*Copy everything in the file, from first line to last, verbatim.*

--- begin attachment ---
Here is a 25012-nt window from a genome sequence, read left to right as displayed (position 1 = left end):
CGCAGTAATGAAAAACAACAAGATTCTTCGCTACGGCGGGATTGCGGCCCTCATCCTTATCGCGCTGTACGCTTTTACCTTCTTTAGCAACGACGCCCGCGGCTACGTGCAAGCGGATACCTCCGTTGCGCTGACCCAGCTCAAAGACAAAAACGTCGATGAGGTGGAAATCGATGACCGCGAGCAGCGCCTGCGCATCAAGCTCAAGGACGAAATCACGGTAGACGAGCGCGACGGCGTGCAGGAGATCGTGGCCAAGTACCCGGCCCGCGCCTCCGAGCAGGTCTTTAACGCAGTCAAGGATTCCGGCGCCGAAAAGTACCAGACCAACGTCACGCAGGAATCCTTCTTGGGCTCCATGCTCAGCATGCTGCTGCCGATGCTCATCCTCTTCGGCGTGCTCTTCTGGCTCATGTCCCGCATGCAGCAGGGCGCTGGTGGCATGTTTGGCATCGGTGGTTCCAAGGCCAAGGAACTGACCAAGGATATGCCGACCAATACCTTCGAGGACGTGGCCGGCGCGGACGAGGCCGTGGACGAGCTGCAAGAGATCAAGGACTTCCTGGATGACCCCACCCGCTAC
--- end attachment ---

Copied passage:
Here is a 25012-nt window from a genome sequence, read left to right as displayed (position 1 = left end):
CGCAGTAATGAAAAACAACAAGATTCTTCGCTACGGCGGGATTGCGGCCCTCATCCTTATCGCGCTGTACGCTTTTACCTTCTTTAGCAACGACGCCCGCGGCTACGTGCAAGCGGATACCTCCGTTGCGCTGACCCAGCTCAAAGACAAAAACGTCGATGAGGTGGAAATCGATGACCGCGAGCAGCGCCTGCGCATCAAGCTCAAGGACGAAATCACGGTAGACGAGCGCGACGGCGTGCAGGAGATCGTGGCCAAGTACCCGGCCCGCGCCTCCGAGCAGGTCTTTAACGCAGTCAAGGATTCCGGCGCCGAAAAGTACCAGACCAACGTCACGCAGGAATCCTTCTTGGGCTCCATGCTCAGCATGCTGCTGCCGATGCTCATCCTCTTCGGCGTGCTCTTCTGGCTCATGTCCCGCATGCAGCAGGGCGCTGGTGGCATGTTTGGCATCGGTGGTTCCAAGGCCAAGGAACTGACCAAGGATATGCCGACCAATACCTTCGAGGACGTGGCCGGCGCGGACGAGGCCGTGGACGAGCTGCAAGAGATCAAGGACTTCCTGGATGACCCCACCCGCTAC